TILIS: Tell It Like It Is
hru? lol, the uv 2mi; gtg.
Does reading this text feel like reading another language? You may recognize this gobbledegook as text or instant messaging shorthand, used almost as an artform by those "younger" than you.
If you've figured it out, great, but don't count on your parent's (or grandparent's) generation to decipher it. (As an aside, you probably don't understand some of the nuances that this older generation uses either.) If you haven't figured it out, the message translates to "How are you? Laughing Out Loud at the Unpleasant Visual - too much information; got to go."
Whenever we communicate with other people, their understanding of our message will be influenced by their generation. So if you really wish to be understood, use generation-relevant expressions and style. When we don't do this, we either alienate or patronize the very people we wish to influence. This is true in a meeting with your manager, your subordinates, a sales prospect or a job interviewer.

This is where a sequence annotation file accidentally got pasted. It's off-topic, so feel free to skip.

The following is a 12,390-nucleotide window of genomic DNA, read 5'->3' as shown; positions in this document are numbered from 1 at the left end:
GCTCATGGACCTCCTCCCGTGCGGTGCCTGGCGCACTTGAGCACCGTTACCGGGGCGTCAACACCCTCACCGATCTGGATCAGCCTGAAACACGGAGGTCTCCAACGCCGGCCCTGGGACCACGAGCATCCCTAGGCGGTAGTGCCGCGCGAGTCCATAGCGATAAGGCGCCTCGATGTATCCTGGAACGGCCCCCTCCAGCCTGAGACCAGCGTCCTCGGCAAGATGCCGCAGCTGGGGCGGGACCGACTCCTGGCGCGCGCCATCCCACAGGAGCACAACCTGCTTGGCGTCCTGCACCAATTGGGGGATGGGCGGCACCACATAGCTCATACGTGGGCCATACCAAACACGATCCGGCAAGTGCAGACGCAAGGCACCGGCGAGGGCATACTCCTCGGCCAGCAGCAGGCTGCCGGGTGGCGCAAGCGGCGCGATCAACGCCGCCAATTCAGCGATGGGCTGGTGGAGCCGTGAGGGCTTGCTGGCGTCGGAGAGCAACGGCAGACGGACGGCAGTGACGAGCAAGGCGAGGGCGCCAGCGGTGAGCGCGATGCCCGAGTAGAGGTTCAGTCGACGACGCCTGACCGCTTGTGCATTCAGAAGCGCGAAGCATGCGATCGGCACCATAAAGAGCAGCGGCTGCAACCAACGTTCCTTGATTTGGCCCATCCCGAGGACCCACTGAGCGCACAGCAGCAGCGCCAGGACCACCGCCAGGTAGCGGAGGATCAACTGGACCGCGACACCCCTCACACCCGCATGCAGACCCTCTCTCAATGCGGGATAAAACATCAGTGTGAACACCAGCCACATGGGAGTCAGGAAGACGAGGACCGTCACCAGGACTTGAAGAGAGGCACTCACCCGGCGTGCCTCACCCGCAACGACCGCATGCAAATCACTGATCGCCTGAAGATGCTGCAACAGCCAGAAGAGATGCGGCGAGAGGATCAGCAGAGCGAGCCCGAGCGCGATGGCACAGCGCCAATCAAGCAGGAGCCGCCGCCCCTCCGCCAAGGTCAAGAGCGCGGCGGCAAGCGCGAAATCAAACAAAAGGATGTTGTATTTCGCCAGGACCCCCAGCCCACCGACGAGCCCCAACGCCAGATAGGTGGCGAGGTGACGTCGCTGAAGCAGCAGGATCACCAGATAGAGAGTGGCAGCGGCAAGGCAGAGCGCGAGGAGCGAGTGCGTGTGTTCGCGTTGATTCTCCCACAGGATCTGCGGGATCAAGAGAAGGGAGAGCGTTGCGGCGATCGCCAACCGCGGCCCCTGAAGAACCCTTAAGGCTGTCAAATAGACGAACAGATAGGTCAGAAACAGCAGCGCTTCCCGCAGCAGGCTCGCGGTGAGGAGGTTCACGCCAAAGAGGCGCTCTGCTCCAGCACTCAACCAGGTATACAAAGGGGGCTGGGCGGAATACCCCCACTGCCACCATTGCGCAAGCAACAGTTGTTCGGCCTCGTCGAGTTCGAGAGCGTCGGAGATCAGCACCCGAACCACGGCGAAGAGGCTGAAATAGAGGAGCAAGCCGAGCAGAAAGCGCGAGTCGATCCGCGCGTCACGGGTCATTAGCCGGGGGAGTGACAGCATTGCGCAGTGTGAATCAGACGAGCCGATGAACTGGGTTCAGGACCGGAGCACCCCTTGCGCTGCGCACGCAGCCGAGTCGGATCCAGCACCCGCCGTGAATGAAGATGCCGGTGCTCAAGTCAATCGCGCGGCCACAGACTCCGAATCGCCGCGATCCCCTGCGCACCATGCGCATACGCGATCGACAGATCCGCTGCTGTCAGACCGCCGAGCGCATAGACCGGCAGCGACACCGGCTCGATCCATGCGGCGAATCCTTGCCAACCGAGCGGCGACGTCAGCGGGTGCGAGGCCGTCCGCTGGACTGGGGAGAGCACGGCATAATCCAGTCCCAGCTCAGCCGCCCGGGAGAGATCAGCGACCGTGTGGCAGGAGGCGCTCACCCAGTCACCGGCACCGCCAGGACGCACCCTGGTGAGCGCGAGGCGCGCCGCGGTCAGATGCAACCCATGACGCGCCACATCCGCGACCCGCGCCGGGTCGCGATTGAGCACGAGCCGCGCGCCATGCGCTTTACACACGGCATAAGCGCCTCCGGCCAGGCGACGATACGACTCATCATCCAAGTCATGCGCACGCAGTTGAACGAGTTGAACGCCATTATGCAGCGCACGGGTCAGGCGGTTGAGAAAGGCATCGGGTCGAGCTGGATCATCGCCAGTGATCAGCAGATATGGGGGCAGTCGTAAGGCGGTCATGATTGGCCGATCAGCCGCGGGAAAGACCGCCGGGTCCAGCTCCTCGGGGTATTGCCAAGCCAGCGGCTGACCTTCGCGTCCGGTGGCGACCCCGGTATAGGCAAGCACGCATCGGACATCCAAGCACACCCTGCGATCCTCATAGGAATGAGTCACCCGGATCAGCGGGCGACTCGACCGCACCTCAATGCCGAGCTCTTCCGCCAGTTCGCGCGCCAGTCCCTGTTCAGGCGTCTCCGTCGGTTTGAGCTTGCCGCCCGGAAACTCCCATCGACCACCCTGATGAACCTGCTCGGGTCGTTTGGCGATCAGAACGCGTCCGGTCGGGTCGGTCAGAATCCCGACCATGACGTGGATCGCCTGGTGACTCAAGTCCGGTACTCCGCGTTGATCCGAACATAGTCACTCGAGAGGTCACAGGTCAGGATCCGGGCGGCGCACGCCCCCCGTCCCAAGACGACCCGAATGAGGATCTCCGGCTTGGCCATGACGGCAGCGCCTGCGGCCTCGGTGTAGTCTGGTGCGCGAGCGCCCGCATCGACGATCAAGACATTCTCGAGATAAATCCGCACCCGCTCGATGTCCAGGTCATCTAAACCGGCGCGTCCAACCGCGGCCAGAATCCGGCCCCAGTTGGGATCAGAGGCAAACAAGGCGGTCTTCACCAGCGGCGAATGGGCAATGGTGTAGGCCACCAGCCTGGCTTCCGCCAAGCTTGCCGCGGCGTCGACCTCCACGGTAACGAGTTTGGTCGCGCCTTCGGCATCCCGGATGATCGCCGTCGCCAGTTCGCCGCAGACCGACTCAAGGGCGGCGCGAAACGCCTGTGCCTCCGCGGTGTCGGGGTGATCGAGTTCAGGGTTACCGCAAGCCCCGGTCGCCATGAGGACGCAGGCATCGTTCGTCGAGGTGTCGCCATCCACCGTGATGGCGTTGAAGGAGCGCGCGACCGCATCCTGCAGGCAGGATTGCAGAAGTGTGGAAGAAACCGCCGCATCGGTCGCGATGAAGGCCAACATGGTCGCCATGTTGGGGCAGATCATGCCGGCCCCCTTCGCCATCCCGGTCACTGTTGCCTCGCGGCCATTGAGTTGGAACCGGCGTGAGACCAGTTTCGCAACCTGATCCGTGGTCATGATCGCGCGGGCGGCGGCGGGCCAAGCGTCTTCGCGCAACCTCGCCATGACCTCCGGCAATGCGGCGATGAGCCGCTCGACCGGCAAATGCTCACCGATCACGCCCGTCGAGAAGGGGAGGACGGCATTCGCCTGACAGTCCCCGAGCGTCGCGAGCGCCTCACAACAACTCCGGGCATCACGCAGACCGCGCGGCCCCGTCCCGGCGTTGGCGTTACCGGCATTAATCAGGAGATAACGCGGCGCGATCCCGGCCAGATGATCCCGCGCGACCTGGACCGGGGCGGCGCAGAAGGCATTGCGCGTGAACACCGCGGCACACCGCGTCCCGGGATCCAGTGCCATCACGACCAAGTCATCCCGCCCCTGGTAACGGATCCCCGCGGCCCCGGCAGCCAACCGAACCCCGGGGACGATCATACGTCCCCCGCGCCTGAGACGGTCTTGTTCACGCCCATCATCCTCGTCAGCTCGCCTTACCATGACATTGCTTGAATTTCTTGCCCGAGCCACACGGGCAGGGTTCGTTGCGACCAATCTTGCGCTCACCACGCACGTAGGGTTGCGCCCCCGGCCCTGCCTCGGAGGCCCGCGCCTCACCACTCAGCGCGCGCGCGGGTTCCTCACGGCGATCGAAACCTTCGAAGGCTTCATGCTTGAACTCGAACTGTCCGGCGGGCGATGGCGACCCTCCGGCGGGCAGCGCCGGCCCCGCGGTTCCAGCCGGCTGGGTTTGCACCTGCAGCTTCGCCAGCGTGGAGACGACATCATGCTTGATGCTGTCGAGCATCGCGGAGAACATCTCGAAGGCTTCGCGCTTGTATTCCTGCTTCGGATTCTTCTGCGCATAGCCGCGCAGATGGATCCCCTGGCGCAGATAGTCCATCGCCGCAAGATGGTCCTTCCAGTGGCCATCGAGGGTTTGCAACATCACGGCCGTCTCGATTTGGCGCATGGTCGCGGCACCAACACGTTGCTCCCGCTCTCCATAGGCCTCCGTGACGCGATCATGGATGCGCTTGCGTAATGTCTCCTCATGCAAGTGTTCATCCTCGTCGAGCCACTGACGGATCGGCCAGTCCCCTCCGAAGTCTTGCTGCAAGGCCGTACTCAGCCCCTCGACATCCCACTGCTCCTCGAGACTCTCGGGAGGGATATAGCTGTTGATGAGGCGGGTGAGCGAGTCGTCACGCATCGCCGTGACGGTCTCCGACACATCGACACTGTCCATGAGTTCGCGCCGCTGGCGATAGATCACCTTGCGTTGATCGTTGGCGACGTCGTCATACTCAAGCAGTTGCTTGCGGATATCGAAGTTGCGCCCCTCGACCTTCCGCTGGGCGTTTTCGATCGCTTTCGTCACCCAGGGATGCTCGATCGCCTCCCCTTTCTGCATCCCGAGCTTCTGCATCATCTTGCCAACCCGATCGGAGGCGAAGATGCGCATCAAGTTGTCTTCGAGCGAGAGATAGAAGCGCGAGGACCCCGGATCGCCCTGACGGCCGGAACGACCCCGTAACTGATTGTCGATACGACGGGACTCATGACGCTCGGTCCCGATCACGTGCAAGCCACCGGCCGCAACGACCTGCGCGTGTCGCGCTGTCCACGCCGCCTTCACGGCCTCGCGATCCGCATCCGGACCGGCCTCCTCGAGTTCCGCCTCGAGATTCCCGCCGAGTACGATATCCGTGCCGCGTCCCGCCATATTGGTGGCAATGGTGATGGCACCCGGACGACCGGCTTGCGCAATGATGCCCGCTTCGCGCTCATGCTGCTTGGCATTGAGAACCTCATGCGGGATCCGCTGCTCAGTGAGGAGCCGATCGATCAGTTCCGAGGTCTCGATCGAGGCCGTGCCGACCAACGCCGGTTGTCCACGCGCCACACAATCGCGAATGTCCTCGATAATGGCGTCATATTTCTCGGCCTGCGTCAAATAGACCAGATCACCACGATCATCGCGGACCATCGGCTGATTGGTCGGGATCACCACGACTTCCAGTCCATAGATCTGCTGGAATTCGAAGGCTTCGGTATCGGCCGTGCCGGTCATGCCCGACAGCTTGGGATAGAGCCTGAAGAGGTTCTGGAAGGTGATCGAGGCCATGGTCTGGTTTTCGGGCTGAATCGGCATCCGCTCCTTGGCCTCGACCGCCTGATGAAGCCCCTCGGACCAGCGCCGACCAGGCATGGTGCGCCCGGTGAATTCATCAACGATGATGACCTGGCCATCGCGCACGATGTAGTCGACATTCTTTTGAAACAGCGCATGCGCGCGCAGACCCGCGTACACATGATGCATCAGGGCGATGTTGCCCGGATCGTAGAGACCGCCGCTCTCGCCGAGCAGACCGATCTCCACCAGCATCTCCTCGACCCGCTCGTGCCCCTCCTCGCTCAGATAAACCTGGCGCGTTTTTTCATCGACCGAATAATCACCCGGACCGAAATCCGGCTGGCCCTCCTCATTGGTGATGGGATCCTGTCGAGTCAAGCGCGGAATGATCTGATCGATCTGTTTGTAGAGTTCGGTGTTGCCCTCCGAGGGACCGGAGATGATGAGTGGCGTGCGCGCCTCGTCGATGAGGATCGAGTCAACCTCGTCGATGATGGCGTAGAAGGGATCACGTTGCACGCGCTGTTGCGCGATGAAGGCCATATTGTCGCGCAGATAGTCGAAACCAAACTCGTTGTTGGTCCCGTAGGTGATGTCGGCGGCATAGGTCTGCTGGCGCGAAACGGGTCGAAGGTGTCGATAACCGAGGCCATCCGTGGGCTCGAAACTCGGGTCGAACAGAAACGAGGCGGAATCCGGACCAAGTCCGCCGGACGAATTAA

A cautionary note: using generation-relevant expressions and style is only one part of the communications mix. In formal business correspondence - or a job interview - using informal language is often a quick route to disqualification.
This Week's Action Item: The next time you are in a meeting with someone much older or younger than you, pay attention to your words and style. But don't try to sound cool by using their lingo if it isn't your own: you'll sound inauthentic. Instead, be yourself and watch them closely for signs of comprehension and certainty: if you don't see it, adjust your message and try again. KWIM? (Know what I mean?)
Make It Happen Tipsheet
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Copyright © 2007 Knowledge to Action Press and Randall Craig. All rights reserved.
Publication Date: July 3, 2007